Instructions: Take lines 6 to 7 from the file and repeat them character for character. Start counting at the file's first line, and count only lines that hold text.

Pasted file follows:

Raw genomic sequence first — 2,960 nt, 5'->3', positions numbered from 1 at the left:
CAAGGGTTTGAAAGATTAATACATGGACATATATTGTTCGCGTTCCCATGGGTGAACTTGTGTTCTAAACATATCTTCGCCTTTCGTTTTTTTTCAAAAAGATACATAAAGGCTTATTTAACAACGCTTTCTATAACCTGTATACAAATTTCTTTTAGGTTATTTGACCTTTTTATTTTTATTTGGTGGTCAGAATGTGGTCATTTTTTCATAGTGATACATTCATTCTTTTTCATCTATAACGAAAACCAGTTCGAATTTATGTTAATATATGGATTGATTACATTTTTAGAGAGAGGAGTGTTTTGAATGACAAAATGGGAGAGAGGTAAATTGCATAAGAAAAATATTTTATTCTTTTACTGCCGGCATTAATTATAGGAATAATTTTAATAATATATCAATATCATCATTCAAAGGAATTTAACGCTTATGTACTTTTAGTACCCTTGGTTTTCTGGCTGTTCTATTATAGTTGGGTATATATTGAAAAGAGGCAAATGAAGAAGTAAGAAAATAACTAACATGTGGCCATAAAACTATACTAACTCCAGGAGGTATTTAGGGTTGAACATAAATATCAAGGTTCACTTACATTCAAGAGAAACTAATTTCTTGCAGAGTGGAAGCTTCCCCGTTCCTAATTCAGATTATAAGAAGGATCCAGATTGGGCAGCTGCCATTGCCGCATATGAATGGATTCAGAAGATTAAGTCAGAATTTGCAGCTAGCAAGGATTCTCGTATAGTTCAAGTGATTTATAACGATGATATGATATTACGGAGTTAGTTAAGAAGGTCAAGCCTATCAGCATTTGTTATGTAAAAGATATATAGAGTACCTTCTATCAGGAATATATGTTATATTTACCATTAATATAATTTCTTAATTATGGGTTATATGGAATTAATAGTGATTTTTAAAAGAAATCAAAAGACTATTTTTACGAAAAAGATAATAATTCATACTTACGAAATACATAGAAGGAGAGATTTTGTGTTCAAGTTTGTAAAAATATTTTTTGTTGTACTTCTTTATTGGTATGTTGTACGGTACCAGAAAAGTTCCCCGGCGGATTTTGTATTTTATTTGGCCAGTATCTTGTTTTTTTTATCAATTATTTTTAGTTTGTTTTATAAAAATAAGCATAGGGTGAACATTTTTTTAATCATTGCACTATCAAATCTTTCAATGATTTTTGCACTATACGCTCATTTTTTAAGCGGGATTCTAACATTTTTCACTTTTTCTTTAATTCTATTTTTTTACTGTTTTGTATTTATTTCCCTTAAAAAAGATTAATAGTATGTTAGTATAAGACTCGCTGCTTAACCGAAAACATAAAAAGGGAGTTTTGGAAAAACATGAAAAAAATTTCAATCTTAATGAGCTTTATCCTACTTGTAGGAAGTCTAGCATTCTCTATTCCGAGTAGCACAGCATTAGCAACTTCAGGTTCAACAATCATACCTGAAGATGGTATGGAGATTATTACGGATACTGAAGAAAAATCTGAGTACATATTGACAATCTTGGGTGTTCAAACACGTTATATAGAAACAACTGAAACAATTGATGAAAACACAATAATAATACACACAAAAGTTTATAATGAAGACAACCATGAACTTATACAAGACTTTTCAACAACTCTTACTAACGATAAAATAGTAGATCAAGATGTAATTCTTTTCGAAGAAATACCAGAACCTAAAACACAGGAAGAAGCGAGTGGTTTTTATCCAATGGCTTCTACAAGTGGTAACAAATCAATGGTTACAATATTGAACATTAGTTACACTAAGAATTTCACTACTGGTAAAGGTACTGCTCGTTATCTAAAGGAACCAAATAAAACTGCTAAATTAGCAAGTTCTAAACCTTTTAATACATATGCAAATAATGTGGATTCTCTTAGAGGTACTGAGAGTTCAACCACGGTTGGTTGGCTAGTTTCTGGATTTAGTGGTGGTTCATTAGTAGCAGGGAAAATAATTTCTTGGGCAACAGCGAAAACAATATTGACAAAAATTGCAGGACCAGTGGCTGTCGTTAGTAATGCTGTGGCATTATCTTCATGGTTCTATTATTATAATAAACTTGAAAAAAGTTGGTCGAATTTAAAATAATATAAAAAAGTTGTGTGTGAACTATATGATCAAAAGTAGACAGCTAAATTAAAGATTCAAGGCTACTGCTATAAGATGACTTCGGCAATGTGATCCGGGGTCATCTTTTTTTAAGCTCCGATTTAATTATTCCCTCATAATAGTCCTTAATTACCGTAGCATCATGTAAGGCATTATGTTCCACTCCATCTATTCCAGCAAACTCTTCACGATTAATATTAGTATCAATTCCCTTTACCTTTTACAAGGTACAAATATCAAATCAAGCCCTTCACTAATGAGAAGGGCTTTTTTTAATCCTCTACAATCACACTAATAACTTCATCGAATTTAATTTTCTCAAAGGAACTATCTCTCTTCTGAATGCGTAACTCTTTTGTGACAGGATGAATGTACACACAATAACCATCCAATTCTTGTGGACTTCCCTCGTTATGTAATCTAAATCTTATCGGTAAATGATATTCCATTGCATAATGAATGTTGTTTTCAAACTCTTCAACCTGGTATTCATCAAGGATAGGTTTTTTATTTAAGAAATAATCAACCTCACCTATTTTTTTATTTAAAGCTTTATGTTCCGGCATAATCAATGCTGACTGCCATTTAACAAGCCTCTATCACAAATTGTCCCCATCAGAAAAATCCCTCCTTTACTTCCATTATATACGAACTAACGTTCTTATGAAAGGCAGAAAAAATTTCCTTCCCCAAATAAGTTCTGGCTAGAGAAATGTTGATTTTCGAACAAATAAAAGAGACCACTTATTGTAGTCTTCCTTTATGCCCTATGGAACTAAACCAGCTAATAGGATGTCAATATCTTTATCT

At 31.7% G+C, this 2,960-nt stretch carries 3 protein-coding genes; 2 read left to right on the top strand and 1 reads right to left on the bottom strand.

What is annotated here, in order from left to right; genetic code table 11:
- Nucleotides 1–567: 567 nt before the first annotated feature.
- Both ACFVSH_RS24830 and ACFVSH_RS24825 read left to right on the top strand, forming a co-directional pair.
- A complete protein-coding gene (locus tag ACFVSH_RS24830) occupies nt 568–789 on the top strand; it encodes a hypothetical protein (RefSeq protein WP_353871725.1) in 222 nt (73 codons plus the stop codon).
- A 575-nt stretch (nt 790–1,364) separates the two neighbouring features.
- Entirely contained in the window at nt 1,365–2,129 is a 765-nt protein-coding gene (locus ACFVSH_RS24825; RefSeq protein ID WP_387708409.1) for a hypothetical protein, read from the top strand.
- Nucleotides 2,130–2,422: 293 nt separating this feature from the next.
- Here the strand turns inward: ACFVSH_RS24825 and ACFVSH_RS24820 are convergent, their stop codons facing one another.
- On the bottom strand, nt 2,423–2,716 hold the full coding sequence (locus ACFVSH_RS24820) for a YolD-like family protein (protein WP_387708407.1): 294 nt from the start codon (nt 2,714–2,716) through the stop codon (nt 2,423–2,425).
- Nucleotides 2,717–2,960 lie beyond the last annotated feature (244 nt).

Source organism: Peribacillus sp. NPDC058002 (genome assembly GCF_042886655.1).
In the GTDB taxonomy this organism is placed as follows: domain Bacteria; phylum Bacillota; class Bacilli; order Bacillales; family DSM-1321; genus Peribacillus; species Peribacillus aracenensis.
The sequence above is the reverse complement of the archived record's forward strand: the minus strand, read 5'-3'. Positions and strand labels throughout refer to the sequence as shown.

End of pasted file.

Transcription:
- Both ACFVSH_RS24830 and ACFVSH_RS24825 read left to right on the top strand, forming a co-directional pair.
- A complete protein-coding gene (locus tag ACFVSH_RS24830) occupies nt 568–789 on the top strand; it encodes a hypothetical protein (RefSeq protein WP_353871725.1) in 222 nt (73 codons plus the stop codon).